Please explain how the radioactive isotope is inserted into the horn?
Well, we’re going to keep that bit quiet at the moment. We don’t want to kind of tell the poachers quite how we got to do it. Maybe in broad strokes, you put some radioactive material into the horn very similar to putting RFID chips and things like that into the horn. And then that way, we will choose a quantity of radioactive material that’s not going to harm the animal.
REPORTER What are the risks to the animals – how do you ensure the material does not pass into the animal?
The radioactive material is so small and won’t harm the animal or people who come across it. People are slightly scared of radioactive material. You can take a picture of these treated animals with cameras and be comfortable that you’re not going to get harmed or anything like that because the radioactive materials are so small. So it’s not going to harm someone who wants to come and see rhinos in the Kruger National Park or somewhere like that.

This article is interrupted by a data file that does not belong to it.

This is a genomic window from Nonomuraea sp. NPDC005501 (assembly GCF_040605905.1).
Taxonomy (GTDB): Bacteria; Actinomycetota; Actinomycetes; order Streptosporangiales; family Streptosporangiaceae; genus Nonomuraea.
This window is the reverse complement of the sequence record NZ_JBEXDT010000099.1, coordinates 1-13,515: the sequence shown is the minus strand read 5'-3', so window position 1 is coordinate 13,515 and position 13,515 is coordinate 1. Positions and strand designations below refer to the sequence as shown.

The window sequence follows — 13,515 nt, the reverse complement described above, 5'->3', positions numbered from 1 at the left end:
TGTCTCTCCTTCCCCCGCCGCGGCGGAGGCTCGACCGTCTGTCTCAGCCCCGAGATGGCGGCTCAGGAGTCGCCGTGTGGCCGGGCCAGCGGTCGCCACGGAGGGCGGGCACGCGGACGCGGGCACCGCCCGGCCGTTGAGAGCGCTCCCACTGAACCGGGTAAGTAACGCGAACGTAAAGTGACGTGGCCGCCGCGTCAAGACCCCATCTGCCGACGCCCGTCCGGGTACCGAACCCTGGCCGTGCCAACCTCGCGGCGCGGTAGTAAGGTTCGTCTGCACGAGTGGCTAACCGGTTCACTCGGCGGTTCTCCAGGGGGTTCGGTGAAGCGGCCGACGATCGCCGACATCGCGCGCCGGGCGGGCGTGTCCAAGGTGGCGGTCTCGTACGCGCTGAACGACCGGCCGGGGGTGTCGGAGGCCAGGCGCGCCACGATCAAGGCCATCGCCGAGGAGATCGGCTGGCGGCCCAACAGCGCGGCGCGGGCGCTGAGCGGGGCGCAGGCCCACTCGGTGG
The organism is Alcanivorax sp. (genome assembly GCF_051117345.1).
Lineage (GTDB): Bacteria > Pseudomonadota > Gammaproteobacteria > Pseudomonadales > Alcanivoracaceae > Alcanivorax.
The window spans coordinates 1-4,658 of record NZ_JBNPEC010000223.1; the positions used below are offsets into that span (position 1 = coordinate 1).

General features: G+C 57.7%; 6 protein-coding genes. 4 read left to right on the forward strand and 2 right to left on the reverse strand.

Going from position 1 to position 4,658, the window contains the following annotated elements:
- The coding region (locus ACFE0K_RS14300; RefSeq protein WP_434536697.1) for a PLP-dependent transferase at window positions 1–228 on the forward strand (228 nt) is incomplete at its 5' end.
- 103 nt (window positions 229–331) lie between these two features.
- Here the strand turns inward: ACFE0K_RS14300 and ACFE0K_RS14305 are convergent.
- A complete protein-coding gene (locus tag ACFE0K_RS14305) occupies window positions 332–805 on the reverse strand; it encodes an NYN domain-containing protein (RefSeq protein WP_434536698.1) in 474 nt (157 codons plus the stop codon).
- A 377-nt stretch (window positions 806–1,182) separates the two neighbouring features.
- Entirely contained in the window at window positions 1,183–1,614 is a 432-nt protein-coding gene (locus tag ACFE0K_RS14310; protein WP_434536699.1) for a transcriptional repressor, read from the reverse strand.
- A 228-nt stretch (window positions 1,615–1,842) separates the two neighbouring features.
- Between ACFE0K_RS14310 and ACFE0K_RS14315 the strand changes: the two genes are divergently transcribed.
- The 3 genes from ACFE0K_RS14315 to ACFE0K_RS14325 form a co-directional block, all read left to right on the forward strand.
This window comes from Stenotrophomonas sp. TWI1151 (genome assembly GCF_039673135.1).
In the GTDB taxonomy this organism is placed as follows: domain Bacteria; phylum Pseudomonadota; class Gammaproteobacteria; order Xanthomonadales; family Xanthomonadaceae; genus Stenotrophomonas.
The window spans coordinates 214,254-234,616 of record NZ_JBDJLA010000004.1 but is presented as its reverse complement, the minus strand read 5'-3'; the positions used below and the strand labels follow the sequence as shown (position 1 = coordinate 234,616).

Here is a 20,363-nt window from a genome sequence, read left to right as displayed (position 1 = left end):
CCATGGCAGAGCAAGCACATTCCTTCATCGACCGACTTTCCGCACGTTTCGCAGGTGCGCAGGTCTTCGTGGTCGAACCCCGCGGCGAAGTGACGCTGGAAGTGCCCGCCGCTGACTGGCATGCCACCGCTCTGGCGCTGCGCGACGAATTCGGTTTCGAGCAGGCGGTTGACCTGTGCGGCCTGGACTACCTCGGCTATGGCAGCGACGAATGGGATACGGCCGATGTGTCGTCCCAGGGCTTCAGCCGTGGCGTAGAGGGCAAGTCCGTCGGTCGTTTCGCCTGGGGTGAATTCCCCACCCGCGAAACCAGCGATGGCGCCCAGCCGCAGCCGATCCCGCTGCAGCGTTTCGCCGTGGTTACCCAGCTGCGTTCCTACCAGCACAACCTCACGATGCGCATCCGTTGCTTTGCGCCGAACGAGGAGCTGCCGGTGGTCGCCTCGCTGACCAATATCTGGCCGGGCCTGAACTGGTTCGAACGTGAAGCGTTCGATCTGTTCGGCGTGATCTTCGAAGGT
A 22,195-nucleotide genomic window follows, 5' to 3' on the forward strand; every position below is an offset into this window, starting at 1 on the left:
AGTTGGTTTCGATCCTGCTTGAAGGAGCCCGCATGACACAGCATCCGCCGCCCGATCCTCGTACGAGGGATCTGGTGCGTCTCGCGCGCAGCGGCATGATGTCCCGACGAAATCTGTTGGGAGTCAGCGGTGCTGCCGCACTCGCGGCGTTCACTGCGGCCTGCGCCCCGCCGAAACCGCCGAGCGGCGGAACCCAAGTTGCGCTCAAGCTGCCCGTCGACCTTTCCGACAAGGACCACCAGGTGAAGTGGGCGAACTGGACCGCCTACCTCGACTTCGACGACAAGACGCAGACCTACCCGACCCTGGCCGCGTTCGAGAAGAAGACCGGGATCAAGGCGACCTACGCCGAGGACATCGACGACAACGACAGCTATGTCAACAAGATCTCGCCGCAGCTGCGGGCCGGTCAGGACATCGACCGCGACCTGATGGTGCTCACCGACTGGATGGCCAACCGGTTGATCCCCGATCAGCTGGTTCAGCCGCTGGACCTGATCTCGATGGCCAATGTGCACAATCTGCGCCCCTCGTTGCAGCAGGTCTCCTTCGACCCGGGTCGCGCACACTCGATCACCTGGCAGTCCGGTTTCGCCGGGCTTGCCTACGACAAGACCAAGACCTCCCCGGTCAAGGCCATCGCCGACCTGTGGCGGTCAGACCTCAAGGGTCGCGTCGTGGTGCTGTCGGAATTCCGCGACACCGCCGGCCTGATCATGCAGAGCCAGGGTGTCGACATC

REPORTER: How will poachers know whether an animal has been treated?
LARKIN: We will put up signs at appropriate places in all the relevant languages. We will inform people that the animals have been treated.
REPORTER: What are your success indicators?
LARKIN: In terms of the trafficking itself. I’ll be honest with you, I would love to crush trafficking, you know, to the point where there is no trafficking, but I’ve got to be realistic. But if we could, I suppose we could almost call it a win if we could reduce the amount of poaching to the point that the number of animals born exceeds the numbers poached. We want to start seeing an increase in the population of the white rhino and the black rhino, particularly in places like the Kruger National Park, where the population has been decimated. In the last nine to 10 years, they’ve lost 70% of the rhinos, and are down to about 3000 animals. The losses will start to affect the ecosystem, tourism and all of these sorts of things.